Clan Balfour or Bal-orr of of that Ilk at Markinch in Fifeshire and Trenabie in Orkney, Scotland. The lands of Balfour, formerly owned by Siward the Strong of Northumberland, were granted to Michael de Balfour by William the Lion in 1196. His descendant, Sir Duncan de Balfour was killed at the Battle of Blackironside in 1298. The line of Balfour of Balfour ended when Sir John Balfour died in 1375, his estates passing to his daughter, Margaret, wife of Sir Robert de Bethune. Sir John's brother, Adam was killed at the Battle of Durham in 1346, and his son was raised in the household of the Earl of Fife, into which family Adam had married. From him descended the Balfours of Denmylne, Forret, Torry and Kinloch. James Balfour of Denmylne was killed at the siege of Roxburgh in 1460 and his son John was killed at the Battle of Flodden in 1513. Sir Michael Balfour was Comptroller of the Household to Charles I and fought for the crown during the civil war. Sir James Balfour, son of Sir Michael Balfour of Denmylne, was created Lord Lyon, King of Arms, in June 1630. Sir Andrew Balfour, Baronet of Denmylne (died 1694), was a renowned botanist and physician, and founded the Botanic Garden of Edinburgh and was first president of the Royal College of Physicians in Scotland. Balfour of Burleigh was created a baron in 1606. The fifth Lord Burleigh killed a schholmaster who married his sweetheart, was sentenced to death, escaped prison, fought in the Jacobite Rising of 1715, was attainted by Parliament, forfeiting his title and estates, and died unmarried in 1757. Arthur James Balfour, who was descended from the Balfours of Balbirnie, was Prime Minister from 1902 to 1905, and was created Earl of Balfour in May 1922.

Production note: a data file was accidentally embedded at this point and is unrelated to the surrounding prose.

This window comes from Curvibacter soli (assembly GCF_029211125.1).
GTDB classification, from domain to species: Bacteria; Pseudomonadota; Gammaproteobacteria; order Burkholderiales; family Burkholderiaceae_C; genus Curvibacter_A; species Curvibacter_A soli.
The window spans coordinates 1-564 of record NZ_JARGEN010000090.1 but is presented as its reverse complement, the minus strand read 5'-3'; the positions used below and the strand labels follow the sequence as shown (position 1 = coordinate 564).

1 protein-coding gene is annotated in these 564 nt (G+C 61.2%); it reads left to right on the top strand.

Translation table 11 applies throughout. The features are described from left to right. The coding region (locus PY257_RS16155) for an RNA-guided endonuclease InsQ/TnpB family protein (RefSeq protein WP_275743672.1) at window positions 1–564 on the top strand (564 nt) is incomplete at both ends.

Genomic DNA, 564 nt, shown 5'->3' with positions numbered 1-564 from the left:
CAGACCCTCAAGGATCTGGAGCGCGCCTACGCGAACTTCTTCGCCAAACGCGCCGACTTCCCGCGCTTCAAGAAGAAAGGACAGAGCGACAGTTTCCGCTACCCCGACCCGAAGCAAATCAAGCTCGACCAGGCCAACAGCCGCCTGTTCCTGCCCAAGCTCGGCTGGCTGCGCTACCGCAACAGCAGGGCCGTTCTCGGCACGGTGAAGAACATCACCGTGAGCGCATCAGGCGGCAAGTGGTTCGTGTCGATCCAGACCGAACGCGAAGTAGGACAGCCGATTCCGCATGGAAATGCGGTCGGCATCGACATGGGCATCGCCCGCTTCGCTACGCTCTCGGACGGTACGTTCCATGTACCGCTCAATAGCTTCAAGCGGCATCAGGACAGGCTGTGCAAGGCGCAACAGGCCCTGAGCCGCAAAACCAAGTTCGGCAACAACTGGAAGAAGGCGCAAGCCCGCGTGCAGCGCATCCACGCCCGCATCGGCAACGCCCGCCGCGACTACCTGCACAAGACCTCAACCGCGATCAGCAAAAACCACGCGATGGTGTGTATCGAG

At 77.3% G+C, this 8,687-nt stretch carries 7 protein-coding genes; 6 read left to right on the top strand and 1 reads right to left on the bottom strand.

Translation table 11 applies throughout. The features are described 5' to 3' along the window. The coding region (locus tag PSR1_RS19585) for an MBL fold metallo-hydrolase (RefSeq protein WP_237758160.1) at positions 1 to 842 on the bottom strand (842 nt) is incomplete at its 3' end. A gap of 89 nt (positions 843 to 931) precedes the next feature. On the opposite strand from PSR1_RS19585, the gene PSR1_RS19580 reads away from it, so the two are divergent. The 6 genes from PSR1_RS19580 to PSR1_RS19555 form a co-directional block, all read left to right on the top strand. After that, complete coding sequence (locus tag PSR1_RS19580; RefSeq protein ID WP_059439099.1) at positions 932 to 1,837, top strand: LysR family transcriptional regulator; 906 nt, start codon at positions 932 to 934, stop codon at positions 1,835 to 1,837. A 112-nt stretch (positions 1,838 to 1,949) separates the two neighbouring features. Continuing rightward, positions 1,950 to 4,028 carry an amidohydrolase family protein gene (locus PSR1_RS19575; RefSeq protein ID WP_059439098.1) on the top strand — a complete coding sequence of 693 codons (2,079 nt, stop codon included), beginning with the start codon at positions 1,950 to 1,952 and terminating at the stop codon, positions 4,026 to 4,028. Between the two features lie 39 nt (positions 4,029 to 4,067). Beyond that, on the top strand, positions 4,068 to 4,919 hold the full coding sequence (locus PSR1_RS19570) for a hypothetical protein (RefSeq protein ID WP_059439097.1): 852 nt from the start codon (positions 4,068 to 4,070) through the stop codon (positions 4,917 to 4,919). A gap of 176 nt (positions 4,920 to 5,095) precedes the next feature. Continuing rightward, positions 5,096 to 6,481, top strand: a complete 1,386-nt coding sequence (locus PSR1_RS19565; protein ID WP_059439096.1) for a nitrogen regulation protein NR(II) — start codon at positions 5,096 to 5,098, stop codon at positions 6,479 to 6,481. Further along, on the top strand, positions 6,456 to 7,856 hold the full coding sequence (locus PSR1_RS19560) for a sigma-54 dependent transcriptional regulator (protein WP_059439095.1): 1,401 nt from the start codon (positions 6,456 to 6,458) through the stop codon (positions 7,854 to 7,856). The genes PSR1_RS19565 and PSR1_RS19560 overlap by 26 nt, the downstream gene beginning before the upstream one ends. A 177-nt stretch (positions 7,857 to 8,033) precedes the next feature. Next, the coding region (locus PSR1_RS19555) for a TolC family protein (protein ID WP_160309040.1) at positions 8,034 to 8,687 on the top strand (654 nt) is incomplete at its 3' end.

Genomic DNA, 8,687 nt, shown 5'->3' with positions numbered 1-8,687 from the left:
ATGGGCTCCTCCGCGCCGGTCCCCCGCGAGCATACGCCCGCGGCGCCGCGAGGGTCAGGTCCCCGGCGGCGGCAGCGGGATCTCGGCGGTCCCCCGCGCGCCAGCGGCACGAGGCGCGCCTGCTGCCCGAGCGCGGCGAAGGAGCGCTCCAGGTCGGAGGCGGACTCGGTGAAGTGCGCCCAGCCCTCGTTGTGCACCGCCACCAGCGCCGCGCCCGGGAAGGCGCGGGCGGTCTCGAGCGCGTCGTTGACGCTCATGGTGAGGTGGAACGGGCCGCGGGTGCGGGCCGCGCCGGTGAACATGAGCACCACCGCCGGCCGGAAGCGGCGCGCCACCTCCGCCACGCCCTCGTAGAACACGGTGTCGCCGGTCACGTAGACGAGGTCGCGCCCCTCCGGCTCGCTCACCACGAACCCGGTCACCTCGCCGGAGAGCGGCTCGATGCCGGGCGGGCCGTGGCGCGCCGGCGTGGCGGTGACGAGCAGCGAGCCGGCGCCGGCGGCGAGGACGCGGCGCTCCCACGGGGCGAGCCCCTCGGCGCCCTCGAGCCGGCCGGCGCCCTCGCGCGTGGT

Arms: Argent, on a chevron sable, an otter’s head erased of the field.
Crest: A dexter arm in armour erect the hand holding a baton in bend gules, tipped argent.
Motto: Fordward (forward).